Shortly before noon, as the 31 Democrats were preparing to hold a regular session of the State Senate, Frank Padavan, a Queens Republican, set out to get a soda from the members’ private lounge, off the Senate chamber. Finding the outside hallway blocked by reporters, Mr. Padavan would later say, he took a shortcut across the Senate floor just as the Democrats were preparing to recite the Pledge of Allegiance.
Because he was present on the floor, Democrats now claim, Mr. Padavan effectively “checked in” for the session, granting Democrats the 32-member quorum needed to conduct business. And with that, they began passing dozens of pieces of legislation, including bills like sales tax extensions and bond authorizations that were set to expire at midnight tonight.
The move has set off a new round of recriminations and debate in the State Capitol, with Democrats insisting the bills have been lawfully passed — and that Gov. David A. Paterson should now sign them — and angry Republicans denouncing the session as fraudulent and inappropriate. The two sides had already met earlier Tuesday for an extraordinary session called by Mr. Paterson, but adjourned without conducting any business.
“The only reason I went through the back of the chamber is because the front of it was blocked by all of you,” Mr. Padavan told reporters afterward. “I think it’s totally fraud, and they know it. It’s childish.”
While Mr. Padavan admitted that he had been in the chamber, he said that he could not be counted as part of the quorum because he had left before the pledge, which typically precedes Senate business. Both sides agreed that Mr. Padavan was not present for any of the actual voting.
Democrats insisted that Mr. Padavan, a 36-year veteran of the Senate, had gone through the chamber on purpose.
“Frank Padavan is a multi-decade veteran of the New York State Senate,” said Craig M. Johnson, a Long Island Democrat. “He knows the rules.”
(In a sworn affadavit distributed later to reporters, Mr. Padavan amended his story in only one respect: He said he had gone to the members’ lounge for a cup of coffee, not a Coke.)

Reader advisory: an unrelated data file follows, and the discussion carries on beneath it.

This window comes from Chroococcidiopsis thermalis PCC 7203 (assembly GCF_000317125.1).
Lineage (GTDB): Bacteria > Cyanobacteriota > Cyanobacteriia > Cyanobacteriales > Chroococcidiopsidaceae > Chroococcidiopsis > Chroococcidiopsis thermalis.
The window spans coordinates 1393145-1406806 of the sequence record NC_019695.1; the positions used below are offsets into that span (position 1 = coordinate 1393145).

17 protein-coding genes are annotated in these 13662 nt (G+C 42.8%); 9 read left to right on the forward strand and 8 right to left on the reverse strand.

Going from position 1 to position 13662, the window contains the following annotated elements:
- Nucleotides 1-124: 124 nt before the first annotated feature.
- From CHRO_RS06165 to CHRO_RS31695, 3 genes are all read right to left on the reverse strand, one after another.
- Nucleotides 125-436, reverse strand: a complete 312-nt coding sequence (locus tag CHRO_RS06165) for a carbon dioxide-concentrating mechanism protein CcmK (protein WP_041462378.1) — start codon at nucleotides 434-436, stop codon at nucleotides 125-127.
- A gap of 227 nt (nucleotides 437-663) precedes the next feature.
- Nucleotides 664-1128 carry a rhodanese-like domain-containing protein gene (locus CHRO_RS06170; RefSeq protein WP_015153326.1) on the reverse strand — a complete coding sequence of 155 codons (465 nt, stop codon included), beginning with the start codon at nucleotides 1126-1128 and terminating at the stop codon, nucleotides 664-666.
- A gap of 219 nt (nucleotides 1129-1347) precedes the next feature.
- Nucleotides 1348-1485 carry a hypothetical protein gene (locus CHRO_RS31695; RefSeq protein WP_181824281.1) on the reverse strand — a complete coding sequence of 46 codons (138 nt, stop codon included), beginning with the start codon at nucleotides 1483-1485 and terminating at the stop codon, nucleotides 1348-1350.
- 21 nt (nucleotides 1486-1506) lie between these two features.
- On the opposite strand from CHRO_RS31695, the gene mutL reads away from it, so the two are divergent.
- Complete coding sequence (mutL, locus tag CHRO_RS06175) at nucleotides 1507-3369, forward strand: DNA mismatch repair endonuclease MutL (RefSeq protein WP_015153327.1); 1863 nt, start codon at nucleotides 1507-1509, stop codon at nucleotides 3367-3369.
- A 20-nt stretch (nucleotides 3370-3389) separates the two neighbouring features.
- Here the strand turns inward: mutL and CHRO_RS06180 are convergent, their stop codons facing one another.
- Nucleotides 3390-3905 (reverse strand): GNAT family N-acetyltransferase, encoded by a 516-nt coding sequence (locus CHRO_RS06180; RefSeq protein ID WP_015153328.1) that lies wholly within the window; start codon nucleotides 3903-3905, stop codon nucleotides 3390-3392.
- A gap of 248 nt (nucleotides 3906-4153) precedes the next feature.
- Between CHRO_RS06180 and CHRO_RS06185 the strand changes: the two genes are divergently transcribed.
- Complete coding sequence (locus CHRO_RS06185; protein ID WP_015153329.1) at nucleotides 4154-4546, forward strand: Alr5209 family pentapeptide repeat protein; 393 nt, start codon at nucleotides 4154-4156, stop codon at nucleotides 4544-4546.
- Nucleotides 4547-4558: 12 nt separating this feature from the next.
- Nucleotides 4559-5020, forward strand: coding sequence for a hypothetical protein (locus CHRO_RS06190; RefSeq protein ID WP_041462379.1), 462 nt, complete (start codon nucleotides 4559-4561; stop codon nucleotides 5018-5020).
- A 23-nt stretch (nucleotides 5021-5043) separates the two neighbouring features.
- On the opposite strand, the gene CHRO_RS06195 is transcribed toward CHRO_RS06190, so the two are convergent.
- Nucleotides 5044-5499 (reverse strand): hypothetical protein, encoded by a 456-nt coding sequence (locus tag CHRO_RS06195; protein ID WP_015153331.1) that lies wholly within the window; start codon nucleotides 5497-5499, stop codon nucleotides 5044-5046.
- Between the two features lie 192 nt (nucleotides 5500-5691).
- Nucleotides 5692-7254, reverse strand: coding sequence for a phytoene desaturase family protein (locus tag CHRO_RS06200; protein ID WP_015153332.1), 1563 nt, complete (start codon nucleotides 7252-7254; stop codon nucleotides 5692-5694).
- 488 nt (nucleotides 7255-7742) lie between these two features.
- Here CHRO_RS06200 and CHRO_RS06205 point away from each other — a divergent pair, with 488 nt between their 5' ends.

While Democrats voted on the bills, Governor Paterson, holding a separate news conference, said he would not sign any of the bills the Senate passed on Tuesday afternoon, citing the uncertainty about whether Mr. Padavan could be counted toward the quorum.
With Mayor Michael R. Bloomberg appearing with him on a television screen, via satellite, Mr. Paterson implored the Republicans and Democrats to settle their differences and pass an extension of the law that gives the mayor control over the city school system before that law expires at midnight.
“Once again the do-nothing Senate has exceeded our greatest fears and contempt,” Mr. Paterson said. “The Senate again is in turmoil, now about whether people were in or out of the chamber.”
But matters may not be so simple. Most of the legislation that the Democrats claim to have passed in their session was first passed by the Assembly; under state law, the Assembly must now, in effect, accept those bills as legitimate before sending them up to the governor for his signature. Senate Democrats said that Assembly had so far declined to do so.
If the Assembly did accept the bills as legitimate, Mr. Paterson might be forced to either veto or sign them. Because the regular session ended earlier this month, Senate Democrats said, the governor can no longer veto bills simply by refusing to sign them.
With quorum in their eyes established, but no Republicans remaining on the Senate floor to object or demand a debate, Democrats quickly passed dozens of bills by unanimous consent. Because Mr. Padavan had been counted as present, but did not remain in the chamber to cast a nay vote, he was automatically counted as a yes vote.
Most well-debated items, like a bill to reauthorize mayoral control of New York City schools, were not on the list of bills for the session. But Democrats did hold a vote on a bill to increase the New York City sales tax; the bill failed, 19-13, with most Democrats voting against it and no Republicans on the floor to vote for it.
Mr. Paterson has called the Senate back into another extraordinary session for 7 o’clock tonight and said he would continue to call them into session through the Fourth of July holiday, if necessary.
Senate Republicans were irate at the Democrats’ move.
“I think this is a total joke and a disgrace to the institution,” said Dean G. Skelos, the Republican leader.
Does it get any better than this?